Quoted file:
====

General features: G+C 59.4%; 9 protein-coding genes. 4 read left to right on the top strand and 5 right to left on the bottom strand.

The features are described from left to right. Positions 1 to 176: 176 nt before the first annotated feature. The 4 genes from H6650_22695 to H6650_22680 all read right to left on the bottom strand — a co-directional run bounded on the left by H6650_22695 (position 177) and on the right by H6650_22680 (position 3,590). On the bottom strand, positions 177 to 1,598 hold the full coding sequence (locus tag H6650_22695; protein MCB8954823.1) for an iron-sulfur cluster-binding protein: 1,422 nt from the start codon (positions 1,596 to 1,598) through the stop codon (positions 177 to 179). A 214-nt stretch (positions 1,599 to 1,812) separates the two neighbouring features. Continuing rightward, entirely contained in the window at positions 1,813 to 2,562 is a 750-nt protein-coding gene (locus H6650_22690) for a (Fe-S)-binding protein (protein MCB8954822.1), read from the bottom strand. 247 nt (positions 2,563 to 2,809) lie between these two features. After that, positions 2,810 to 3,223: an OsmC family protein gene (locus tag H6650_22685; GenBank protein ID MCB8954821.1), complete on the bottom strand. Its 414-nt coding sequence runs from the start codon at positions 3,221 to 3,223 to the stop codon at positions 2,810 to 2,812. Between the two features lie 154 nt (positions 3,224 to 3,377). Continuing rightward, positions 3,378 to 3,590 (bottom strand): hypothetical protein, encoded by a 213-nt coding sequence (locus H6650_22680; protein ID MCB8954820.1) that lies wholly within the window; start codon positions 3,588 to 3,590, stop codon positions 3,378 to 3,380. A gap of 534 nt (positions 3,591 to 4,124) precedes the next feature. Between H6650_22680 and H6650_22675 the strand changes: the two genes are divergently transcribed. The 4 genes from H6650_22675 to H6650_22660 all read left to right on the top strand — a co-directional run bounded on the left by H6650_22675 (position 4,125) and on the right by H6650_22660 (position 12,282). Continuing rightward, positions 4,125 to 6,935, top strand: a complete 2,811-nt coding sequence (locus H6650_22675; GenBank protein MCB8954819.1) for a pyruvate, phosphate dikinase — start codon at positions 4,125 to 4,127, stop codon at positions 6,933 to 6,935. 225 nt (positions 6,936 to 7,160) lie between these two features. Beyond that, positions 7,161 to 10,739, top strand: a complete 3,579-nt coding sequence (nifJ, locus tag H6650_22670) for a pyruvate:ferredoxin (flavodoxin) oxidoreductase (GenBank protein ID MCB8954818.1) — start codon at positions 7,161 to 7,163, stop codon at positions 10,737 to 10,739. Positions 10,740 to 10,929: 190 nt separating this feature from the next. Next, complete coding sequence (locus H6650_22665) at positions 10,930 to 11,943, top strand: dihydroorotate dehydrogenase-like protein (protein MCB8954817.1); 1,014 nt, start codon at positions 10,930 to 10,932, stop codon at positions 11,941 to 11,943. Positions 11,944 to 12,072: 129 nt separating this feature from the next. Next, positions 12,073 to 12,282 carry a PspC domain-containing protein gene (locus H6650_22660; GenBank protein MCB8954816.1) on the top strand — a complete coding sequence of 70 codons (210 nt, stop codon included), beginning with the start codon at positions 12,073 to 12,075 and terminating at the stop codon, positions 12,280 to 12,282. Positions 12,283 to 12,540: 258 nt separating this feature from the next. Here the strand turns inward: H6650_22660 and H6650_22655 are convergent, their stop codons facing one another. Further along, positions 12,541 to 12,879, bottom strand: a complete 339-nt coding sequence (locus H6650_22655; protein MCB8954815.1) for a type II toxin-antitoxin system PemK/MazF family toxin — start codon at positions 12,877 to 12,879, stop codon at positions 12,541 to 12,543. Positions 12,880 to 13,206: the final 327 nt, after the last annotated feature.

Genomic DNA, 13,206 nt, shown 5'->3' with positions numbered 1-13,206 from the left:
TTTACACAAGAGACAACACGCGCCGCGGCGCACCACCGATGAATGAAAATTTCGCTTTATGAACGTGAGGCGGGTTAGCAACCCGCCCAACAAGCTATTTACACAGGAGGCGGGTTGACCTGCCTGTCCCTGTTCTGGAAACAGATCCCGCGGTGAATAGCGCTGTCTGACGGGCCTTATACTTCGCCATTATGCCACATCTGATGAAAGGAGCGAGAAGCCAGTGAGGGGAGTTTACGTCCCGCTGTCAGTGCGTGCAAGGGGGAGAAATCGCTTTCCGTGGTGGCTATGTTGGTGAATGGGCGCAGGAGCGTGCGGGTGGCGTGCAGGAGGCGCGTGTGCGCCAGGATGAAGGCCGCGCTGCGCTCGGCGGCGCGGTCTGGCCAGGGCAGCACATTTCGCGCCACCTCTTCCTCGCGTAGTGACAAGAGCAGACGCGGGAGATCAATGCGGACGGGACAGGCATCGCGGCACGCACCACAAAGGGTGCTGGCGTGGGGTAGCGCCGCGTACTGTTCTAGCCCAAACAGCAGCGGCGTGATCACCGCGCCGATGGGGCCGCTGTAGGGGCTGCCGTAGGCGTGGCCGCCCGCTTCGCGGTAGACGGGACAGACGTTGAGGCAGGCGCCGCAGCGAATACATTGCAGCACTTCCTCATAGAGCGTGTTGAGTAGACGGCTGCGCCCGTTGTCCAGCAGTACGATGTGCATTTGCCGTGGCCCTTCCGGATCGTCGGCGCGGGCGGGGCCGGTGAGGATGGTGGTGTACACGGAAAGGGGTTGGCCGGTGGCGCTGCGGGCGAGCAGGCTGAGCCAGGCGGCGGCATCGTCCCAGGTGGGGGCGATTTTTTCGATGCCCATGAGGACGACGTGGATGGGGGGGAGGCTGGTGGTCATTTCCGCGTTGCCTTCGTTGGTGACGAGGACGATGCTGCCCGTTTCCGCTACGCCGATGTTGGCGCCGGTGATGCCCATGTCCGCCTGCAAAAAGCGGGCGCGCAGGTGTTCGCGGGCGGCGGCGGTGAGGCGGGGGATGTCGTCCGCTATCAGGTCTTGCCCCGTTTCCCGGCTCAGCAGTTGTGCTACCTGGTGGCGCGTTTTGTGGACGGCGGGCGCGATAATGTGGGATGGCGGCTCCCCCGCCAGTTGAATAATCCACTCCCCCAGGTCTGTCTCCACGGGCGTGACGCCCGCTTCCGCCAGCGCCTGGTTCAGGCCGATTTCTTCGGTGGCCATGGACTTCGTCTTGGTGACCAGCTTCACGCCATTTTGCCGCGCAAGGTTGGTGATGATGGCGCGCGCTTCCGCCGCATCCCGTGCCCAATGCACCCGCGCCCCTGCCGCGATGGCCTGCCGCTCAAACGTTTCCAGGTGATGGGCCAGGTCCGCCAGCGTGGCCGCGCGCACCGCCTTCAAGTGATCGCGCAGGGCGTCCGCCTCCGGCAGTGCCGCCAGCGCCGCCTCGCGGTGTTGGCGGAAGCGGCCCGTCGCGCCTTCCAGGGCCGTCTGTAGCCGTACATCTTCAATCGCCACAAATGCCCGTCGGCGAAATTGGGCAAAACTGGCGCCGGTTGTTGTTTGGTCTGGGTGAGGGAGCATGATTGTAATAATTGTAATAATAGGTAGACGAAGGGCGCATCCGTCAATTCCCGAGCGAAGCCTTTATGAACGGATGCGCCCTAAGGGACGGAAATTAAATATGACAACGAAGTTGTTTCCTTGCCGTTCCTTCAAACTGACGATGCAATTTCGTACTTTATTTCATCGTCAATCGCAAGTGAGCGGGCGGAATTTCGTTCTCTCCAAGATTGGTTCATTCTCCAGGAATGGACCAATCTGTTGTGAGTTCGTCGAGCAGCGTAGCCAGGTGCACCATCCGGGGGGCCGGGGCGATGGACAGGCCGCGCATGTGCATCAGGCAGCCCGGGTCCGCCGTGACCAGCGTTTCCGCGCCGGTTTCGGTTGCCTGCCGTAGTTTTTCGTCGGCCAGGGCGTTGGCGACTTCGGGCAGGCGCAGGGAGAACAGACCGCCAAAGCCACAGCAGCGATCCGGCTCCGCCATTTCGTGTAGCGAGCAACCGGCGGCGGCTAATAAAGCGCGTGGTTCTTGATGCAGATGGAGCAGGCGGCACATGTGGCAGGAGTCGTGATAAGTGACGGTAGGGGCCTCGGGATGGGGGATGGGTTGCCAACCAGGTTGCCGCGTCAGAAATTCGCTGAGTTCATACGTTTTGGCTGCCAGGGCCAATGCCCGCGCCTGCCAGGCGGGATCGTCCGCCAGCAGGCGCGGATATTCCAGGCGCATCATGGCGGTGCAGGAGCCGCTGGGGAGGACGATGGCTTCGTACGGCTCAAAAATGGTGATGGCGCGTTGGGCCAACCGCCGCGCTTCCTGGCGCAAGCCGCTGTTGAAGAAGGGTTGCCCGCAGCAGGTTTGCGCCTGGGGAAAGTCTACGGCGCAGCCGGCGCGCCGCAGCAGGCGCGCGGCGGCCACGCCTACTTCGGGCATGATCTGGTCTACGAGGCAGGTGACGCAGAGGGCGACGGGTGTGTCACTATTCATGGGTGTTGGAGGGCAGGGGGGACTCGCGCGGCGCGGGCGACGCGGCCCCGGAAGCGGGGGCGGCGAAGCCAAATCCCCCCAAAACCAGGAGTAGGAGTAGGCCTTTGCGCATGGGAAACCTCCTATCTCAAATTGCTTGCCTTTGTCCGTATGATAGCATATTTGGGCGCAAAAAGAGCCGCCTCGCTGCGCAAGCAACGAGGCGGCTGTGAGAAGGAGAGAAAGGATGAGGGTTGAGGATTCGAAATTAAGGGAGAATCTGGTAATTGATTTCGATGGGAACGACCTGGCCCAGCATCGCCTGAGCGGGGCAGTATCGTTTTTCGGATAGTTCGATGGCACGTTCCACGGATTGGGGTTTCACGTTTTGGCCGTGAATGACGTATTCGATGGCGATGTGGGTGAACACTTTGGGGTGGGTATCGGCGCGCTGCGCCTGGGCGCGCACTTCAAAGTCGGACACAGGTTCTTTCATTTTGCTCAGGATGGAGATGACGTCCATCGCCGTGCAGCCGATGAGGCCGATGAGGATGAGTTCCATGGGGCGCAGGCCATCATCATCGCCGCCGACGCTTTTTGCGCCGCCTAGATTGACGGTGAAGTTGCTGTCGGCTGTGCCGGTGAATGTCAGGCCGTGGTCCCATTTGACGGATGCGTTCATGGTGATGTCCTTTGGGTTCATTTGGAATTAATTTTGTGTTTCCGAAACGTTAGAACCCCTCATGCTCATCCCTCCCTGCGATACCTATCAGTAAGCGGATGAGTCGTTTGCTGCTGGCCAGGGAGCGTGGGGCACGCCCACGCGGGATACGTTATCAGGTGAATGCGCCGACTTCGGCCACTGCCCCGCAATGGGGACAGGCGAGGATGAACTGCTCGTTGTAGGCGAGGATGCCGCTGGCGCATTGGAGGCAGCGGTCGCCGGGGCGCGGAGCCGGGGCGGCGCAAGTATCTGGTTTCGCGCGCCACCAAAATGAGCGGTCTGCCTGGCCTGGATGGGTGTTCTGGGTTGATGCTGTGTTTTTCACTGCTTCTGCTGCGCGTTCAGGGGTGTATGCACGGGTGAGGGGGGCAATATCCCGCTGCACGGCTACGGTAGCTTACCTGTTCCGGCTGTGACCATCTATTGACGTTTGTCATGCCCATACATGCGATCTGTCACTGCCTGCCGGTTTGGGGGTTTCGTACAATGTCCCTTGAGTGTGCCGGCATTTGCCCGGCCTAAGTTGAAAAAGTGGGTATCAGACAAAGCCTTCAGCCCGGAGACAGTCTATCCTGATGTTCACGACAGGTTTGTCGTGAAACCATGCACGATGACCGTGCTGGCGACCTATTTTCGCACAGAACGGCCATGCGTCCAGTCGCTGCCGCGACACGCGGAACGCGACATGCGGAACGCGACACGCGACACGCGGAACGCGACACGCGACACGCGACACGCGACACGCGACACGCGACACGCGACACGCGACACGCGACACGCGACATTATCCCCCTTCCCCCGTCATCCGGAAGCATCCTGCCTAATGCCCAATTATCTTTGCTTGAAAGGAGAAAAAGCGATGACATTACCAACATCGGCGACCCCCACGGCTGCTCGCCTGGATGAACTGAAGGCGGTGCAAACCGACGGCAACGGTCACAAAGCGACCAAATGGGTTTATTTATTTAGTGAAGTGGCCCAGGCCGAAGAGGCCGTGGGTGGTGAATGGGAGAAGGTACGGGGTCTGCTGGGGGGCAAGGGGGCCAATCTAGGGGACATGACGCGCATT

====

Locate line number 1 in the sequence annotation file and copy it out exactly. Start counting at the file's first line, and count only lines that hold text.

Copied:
General features: G+C 59.4%; 9 protein-coding genes. 4 read left to right on the top strand and 5 right to left on the bottom strand.